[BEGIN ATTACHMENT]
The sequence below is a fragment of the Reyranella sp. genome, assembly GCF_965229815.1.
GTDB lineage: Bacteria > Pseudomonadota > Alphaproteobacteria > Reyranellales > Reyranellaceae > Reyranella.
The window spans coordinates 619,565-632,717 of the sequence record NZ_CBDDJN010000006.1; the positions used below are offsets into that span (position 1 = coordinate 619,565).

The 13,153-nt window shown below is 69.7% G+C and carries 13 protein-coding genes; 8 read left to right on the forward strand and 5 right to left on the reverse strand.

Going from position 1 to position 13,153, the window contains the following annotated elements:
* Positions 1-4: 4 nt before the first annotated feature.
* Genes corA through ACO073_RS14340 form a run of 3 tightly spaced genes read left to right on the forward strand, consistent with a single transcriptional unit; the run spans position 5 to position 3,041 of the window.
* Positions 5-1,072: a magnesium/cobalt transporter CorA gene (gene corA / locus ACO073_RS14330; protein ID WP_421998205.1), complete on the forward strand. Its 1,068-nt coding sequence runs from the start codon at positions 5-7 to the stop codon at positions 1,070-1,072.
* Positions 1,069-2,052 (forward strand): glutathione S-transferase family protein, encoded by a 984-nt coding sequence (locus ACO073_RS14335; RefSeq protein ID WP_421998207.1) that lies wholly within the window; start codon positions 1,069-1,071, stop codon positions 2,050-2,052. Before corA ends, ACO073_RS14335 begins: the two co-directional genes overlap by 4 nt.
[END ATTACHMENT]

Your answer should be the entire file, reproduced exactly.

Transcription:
The sequence below is a fragment of the Reyranella sp. genome, assembly GCF_965229815.1.
GTDB lineage: Bacteria > Pseudomonadota > Alphaproteobacteria > Reyranellales > Reyranellaceae > Reyranella.
The window spans coordinates 619,565-632,717 of the sequence record NZ_CBDDJN010000006.1; the positions used below are offsets into that span (position 1 = coordinate 619,565).

The 13,153-nt window shown below is 69.7% G+C and carries 13 protein-coding genes; 8 read left to right on the forward strand and 5 right to left on the reverse strand.

Going from position 1 to position 13,153, the window contains the following annotated elements:
* Positions 1-4: 4 nt before the first annotated feature.
* Genes corA through ACO073_RS14340 form a run of 3 tightly spaced genes read left to right on the forward strand, consistent with a single transcriptional unit; the run spans position 5 to position 3,041 of the window.
* Positions 5-1,072: a magnesium/cobalt transporter CorA gene (gene corA / locus ACO073_RS14330; protein ID WP_421998205.1), complete on the forward strand. Its 1,068-nt coding sequence runs from the start codon at positions 5-7 to the stop codon at positions 1,070-1,072.
* Positions 1,069-2,052 (forward strand): glutathione S-transferase family protein, encoded by a 984-nt coding sequence (locus ACO073_RS14335; RefSeq protein ID WP_421998207.1) that lies wholly within the window; start codon positions 1,069-1,071, stop codon positions 2,050-2,052. Before corA ends, ACO073_RS14335 begins: the two co-directional genes overlap by 4 nt.